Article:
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Nam education to promote reading culture

Mon, 15 September 2014 05:29
by Nangula Hambuda

The Namibian education system is set to turn a new leaf in the next two years if changes being mooted by government are anything to go by.
The Villager has learned that in 2016, the government will be implementing changes to Namibia’s basic education curriculum, which will include an extra grade, new rules for children repeating grades, new technical subjects.
Hopes are now high that the changes will curb the hordes of problems that the current education system is filled with. These problems ranges, the prevailing lack of sufficient teachers and teaching material, the high dropout and failure rates, and the fact that many of the who pass grade 12, moves on to tertiary education level – still literally illiterate.
Minister of Education, Dr David Namwandi agrees that the issue does exist, and says that these problems can be traced to the foundation of their education.  “Yes it is a problem; by the time many reach university they are not eloquent. What we see is that young people don’t like reading.”
To this end, plans are underway for the introduction of a new curriculum, which is set to improve learners’ English proficiency.
They don’t read
According to the United Nations Educational, Scientific and Cultural Organisation (UNESCO) before children start primary school they should already be able to write their own name and be encouraged to read regularly at home once they have started grade 1. State primary school learners in Namibia begin reading in their first grade already, and should be able to read and write quite well at their level by the end of that grade.
 The problem, according to UNESCO Secretary General Roderick April, is the influence technology has on children. “What we see is that they’re reading more on their cellphones.” He said, “In school when they write, they will sometimes add acronyms one uses in text messages.” Van Rhyn Primary School Principal [] pointed out as well, that another issue is that parents stop supporting their children’s reading habits once they reach the age of 10 or 11.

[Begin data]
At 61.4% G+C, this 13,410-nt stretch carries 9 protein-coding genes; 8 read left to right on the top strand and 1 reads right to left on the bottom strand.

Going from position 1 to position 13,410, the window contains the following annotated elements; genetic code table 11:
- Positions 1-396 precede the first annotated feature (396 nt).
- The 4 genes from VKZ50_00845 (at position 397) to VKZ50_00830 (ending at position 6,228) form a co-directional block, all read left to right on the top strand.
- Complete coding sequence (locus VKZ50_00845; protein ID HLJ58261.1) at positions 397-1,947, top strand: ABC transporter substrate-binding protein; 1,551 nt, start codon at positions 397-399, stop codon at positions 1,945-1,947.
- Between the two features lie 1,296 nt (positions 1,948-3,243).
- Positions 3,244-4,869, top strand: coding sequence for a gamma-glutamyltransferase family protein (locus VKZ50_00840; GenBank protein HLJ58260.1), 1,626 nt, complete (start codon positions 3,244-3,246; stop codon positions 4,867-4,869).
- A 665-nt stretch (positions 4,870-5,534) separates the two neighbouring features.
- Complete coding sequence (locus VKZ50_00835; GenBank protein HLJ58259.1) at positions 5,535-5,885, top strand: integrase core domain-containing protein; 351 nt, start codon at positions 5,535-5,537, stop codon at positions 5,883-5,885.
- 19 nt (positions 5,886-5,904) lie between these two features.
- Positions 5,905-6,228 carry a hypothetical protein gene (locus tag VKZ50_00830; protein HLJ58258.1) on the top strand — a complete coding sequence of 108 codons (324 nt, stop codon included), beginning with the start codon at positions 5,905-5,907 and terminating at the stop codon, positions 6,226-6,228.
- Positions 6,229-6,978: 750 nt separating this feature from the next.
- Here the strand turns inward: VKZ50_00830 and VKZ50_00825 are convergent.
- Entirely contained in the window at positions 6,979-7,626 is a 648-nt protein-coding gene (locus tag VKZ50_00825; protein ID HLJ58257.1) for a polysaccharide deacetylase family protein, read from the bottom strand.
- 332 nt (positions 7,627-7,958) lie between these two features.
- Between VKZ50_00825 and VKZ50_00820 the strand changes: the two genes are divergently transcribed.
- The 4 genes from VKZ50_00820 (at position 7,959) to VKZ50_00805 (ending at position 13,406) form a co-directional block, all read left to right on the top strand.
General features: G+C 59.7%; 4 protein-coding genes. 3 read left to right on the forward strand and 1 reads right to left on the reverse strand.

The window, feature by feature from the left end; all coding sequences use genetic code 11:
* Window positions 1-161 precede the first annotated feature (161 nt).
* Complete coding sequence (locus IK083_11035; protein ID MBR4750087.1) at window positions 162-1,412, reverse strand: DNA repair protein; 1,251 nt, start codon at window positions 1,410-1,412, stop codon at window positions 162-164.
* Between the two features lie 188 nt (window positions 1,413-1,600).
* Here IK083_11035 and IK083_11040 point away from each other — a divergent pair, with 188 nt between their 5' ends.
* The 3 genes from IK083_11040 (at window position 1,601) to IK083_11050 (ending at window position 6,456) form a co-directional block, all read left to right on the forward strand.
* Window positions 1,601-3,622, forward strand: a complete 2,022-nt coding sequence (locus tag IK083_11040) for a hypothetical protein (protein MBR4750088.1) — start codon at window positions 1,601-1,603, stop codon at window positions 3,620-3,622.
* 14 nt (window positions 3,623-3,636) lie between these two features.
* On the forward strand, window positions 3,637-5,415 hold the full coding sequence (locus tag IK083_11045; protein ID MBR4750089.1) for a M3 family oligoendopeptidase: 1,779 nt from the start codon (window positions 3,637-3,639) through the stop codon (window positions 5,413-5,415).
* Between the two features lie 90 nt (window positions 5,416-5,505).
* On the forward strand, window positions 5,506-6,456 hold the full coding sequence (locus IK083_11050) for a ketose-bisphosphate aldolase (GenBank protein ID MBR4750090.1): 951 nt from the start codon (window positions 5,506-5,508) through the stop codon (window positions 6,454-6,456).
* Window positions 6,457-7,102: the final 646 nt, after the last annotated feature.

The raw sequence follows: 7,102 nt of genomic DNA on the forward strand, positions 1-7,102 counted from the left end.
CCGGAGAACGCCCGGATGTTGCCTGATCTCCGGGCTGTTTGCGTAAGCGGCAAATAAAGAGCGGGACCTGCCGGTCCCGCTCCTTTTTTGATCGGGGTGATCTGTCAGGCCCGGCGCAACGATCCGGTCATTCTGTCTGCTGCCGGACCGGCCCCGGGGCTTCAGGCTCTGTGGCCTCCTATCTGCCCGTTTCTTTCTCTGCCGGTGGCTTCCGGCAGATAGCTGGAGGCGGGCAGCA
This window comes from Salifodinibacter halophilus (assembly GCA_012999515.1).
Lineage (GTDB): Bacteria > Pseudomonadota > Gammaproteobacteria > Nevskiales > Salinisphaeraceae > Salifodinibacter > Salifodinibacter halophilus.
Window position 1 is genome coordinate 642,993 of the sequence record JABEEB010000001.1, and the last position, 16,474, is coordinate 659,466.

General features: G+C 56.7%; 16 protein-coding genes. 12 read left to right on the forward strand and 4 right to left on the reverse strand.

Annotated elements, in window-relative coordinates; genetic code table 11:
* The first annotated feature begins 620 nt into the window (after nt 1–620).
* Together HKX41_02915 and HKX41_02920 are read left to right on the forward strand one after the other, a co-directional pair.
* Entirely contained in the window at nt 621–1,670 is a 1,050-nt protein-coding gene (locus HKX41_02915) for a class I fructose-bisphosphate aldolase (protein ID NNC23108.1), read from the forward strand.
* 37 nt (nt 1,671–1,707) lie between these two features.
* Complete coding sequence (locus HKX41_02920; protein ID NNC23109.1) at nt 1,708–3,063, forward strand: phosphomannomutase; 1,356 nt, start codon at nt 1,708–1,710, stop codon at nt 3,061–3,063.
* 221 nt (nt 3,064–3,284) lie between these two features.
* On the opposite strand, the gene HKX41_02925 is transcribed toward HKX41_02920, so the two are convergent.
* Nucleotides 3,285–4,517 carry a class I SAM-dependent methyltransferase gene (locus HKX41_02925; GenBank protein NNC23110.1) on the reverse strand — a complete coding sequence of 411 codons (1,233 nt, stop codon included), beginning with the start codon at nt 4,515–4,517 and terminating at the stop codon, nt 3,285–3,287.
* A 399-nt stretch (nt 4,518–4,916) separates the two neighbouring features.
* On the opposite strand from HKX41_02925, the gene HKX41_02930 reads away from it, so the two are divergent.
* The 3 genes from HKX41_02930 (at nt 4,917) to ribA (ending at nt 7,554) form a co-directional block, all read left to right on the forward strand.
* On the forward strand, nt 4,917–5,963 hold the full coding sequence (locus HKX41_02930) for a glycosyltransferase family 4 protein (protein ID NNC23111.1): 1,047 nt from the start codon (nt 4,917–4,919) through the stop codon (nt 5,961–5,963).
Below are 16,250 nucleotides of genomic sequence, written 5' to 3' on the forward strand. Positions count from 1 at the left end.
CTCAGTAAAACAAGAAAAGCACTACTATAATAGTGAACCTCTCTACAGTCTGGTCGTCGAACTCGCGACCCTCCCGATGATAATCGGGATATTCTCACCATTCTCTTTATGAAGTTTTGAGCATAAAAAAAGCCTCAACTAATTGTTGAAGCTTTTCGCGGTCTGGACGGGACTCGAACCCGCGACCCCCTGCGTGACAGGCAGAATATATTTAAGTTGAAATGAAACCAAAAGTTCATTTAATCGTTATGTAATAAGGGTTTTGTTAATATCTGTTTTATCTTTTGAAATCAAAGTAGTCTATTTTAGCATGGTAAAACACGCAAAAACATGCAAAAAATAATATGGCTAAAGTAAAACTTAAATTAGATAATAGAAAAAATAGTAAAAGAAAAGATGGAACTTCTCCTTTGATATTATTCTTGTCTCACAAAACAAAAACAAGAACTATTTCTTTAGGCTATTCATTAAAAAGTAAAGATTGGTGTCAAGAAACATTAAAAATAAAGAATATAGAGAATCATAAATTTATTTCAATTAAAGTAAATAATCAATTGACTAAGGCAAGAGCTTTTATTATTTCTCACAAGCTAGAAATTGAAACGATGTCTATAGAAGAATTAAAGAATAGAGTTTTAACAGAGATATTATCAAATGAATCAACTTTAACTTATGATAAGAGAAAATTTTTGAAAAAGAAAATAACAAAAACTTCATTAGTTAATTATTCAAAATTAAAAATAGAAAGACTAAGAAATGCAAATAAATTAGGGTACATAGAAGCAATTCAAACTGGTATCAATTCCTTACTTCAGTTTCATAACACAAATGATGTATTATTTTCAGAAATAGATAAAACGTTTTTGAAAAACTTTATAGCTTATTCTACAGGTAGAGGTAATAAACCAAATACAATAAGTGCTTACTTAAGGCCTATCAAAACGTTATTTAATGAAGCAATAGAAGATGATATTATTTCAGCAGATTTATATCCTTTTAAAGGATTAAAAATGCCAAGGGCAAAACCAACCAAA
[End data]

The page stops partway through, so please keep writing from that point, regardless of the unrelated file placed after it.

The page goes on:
How do we fix this?
Many factors influence how a child will learn, one of them being the teachers they have, who play an important role and can make a great difference in a child’s ability to absorb new information. Teacher’s Union of Namibia (TUN) president Mahongora Kavihuha says that more needs to be done to cultivate language skills in children and blamed children’s exposure to television at home for their lack of reading and school curriculums, which he says have no correlation between high school and university.
He also said change was needed with the way which children are taught, but says that teachers alone cannot do much as they are not given enough freedom from the government.“Teachers must be involved in crafting, developing and implementing change.” Kavihuha said, “We don’t want to be spectators or passive recipients of politics.”
To remedy the situation from the government’s side, Namwandi says that they are working 24/7 to enact change and instill the culture of reading in the Namibian youth. Two education centers, fully equipped with computers and audio-visual material will be opening this week, in the Ohangwena region and in Oshakati, with another one set to be opened in Otjozondjupa.
There is also the SADC Protocol on Education Training, which identifies areas of cooperation between countries in basic education, intermediate education and training, higher education and training, research and development, life-long education and publishing and library resources. Out of this Namwandi says the plan is to one day have a standardized education system across SADC countries, and free movement of teachers across borders, which can bring in quality teachers when they are available, to curb our own shortage.
“Knowledge and wisdom come from reading.” he said, “It is crucial. Everything is done in the medium of English.”